2002 Charles Melton shiraz, shared with Prof Gary Wittert (who’d brought it over from Adelaide back in 2005) at Jade Palace, 12 Oct 2012. Decanted on-site. I must say the initial impression was disappointing, the wine totally shut on the nose and one-dimensional on the palate, the firm tannins not helping at all. It took almost 90 minutes for it to gel into the Charles Melton shiraz that I knew: medium-full with ripe Barossa fruit distinctly from a cooler growing season, weighty but smooth and well-integrated, slightly tarry, displaying notes of dark chocolate, earth and a bit of plum, excellent in depth and layering without any alcohol excess. Delicious.

1998 Ch Lanessan, just a quick mouthful at Crystal Wines’ French Wine Mega Sale, 13 Oct 2012. The vegetal notes that I’d expected never materialised. Instead, this wine exudes predominantly ripe dark berries with very good weight and concentration with a touch of rusticity that’s not entirely inappropriate. At SGD33, I wasted no time in acquiring a half-dozen. Tasted again with consistent notes at a buffet party at home on 27 Oct 2012, the degree of ripeness, with some complexity breaking through, being quite unprecedented for Lanessan. Very good.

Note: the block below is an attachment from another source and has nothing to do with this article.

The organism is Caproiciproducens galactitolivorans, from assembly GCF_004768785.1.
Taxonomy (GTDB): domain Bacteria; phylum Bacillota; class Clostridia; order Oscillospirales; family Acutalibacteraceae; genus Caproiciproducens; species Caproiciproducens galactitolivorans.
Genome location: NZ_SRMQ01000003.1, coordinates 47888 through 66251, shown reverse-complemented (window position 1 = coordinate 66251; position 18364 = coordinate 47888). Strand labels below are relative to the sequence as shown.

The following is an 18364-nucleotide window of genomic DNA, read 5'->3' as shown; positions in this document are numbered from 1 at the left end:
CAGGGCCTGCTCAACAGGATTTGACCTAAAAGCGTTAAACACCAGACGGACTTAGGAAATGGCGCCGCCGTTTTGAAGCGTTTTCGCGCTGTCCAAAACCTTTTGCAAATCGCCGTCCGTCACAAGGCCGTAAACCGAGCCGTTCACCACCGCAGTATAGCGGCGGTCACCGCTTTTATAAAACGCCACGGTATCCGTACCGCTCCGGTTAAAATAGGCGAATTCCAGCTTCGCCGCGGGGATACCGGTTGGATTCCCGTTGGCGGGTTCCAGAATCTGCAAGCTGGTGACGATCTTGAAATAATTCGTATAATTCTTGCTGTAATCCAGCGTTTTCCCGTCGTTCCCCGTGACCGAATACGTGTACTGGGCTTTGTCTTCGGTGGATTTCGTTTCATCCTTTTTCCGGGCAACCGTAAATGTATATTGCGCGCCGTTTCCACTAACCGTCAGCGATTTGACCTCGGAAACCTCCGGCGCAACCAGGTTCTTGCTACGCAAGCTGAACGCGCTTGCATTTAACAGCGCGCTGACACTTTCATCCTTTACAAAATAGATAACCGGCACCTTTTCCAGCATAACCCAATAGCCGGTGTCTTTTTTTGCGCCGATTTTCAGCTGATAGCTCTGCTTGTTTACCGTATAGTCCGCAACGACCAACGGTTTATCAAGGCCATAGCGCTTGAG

2010 Jean Claude Chatelain Pouilly-Fume Chailloux, just a quick mouthful at Crystal Wines’ French Wine Mega Sale, 13 Oct 2012. You wouldn’t have guessed this is 100% sauvignon blanc. The highly aromatic bouquet of white flowers, cream and walnut, generous and rounded on the palate, all seemed to point towards a chardonnay. Tasted again with consistent notes at a buffet party at home on 27 Oct 2012. Good stuff.